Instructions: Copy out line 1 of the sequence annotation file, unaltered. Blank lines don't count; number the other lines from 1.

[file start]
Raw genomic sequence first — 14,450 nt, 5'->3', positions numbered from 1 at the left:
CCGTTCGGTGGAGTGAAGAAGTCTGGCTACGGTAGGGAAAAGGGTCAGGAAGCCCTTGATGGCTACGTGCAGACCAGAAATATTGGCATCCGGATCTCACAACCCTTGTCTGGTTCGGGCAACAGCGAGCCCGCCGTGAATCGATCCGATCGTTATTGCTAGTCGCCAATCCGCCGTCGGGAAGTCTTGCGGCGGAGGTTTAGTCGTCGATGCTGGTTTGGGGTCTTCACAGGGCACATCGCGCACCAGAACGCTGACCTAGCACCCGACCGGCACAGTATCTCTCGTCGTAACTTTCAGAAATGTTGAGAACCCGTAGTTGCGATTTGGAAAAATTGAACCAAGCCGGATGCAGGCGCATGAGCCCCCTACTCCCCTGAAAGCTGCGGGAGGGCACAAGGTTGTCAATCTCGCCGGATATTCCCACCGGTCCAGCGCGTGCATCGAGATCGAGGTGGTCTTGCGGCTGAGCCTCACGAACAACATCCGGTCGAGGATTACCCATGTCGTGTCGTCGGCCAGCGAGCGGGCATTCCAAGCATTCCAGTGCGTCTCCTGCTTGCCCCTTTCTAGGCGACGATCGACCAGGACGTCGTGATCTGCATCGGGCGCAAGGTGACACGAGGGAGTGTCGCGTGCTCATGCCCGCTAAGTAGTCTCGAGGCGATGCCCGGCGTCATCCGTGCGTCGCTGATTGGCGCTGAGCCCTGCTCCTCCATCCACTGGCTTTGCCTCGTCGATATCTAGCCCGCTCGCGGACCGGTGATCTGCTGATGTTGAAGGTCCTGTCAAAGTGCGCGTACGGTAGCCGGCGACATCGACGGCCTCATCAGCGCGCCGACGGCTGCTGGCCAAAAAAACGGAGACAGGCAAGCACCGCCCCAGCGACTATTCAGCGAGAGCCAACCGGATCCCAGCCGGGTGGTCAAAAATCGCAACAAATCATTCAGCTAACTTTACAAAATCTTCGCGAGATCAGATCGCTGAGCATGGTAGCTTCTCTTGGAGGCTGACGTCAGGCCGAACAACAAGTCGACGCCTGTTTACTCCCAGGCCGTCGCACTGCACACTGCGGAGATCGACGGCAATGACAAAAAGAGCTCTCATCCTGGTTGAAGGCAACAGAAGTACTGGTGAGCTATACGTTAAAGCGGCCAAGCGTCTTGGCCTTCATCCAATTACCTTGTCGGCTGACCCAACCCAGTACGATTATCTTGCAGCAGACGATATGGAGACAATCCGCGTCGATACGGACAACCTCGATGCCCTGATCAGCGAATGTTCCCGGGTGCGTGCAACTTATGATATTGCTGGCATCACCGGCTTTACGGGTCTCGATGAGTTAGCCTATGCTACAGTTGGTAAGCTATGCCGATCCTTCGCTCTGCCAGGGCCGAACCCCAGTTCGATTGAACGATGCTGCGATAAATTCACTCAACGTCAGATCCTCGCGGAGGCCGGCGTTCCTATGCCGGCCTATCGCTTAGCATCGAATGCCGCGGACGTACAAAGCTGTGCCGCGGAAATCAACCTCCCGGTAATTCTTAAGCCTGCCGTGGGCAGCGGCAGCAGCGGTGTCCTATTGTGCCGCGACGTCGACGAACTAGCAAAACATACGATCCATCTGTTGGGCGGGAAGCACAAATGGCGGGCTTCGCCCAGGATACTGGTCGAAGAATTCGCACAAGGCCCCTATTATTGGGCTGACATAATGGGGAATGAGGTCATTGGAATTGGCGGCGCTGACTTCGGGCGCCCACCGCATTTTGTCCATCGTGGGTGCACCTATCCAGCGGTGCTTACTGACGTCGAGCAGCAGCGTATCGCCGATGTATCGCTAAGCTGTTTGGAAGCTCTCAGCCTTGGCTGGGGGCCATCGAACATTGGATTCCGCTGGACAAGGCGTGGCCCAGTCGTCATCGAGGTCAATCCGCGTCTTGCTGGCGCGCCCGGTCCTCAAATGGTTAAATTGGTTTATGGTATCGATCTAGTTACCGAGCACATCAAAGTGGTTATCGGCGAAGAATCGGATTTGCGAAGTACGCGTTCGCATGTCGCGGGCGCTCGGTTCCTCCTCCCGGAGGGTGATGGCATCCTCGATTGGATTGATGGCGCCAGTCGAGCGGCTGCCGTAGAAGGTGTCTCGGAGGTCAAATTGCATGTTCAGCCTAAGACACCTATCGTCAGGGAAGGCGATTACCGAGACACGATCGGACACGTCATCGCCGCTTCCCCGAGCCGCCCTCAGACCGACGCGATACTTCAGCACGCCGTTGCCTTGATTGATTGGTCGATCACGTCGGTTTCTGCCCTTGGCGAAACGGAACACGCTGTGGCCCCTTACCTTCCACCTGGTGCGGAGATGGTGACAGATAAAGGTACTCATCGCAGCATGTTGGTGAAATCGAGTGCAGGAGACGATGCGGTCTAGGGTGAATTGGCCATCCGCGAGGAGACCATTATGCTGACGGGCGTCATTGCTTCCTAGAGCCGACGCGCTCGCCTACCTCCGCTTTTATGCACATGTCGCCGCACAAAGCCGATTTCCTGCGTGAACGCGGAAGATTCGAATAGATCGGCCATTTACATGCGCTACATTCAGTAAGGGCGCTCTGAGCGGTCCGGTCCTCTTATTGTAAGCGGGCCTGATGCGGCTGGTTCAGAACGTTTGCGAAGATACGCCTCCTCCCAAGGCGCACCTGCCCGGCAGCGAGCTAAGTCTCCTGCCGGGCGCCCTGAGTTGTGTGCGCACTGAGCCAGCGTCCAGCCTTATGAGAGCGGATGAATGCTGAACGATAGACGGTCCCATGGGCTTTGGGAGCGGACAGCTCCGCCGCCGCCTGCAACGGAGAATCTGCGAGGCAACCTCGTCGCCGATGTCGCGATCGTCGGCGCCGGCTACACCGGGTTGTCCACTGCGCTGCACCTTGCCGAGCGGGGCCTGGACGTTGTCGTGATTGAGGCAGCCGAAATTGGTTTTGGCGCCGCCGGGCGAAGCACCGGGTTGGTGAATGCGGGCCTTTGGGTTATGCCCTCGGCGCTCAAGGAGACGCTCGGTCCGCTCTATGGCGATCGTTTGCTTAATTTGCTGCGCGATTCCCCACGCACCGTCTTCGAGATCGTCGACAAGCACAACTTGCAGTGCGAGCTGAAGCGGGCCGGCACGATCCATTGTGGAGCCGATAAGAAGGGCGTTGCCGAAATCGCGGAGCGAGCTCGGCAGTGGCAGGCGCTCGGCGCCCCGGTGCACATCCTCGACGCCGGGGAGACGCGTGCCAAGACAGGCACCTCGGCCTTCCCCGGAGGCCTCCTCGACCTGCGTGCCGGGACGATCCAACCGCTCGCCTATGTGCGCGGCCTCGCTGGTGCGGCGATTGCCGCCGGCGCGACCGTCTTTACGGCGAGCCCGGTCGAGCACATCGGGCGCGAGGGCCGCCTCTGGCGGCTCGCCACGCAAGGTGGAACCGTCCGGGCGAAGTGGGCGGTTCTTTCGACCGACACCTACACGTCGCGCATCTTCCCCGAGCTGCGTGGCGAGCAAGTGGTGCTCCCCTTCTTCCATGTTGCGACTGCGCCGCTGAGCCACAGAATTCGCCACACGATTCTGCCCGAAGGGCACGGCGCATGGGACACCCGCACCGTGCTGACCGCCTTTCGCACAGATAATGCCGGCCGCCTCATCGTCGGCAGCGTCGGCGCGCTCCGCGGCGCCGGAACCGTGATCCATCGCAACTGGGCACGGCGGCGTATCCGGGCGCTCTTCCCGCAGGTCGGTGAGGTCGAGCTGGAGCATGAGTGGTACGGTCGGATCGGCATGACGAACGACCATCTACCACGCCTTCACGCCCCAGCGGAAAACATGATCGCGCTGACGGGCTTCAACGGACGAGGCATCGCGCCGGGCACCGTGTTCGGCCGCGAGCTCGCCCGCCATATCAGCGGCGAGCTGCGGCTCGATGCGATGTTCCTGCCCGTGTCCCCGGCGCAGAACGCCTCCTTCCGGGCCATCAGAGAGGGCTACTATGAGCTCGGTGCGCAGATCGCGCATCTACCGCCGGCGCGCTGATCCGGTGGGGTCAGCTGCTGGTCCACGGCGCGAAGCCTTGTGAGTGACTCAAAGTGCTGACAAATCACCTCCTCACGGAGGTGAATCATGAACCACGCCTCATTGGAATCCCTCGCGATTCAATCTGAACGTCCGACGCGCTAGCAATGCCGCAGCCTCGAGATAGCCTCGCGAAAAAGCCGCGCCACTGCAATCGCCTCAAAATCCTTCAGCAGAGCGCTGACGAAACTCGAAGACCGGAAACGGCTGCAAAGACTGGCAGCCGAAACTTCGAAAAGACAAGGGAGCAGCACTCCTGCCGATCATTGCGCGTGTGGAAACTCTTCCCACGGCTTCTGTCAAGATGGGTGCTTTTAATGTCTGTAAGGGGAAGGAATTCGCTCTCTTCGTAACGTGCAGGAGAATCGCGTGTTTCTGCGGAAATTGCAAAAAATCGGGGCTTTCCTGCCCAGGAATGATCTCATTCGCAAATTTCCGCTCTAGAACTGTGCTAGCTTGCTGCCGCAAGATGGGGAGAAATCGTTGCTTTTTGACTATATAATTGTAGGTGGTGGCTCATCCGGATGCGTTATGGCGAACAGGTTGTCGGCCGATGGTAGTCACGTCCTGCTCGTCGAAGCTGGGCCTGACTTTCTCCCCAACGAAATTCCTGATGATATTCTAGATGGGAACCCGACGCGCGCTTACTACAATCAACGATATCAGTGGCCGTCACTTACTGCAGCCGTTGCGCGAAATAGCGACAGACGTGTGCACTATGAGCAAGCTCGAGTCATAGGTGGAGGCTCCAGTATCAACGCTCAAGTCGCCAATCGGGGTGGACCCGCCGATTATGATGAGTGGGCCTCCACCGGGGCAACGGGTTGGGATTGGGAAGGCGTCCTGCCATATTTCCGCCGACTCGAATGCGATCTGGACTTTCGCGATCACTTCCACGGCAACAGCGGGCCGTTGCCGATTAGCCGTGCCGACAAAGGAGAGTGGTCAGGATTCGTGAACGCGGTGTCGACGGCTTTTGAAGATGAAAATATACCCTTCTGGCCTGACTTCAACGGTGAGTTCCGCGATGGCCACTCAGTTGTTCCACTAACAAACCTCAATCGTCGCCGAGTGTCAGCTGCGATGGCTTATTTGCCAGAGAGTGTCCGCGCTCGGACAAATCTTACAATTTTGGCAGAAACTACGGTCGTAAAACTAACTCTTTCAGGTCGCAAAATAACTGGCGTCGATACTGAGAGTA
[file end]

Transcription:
Raw genomic sequence first — 14,450 nt, 5'->3', positions numbered from 1 at the left: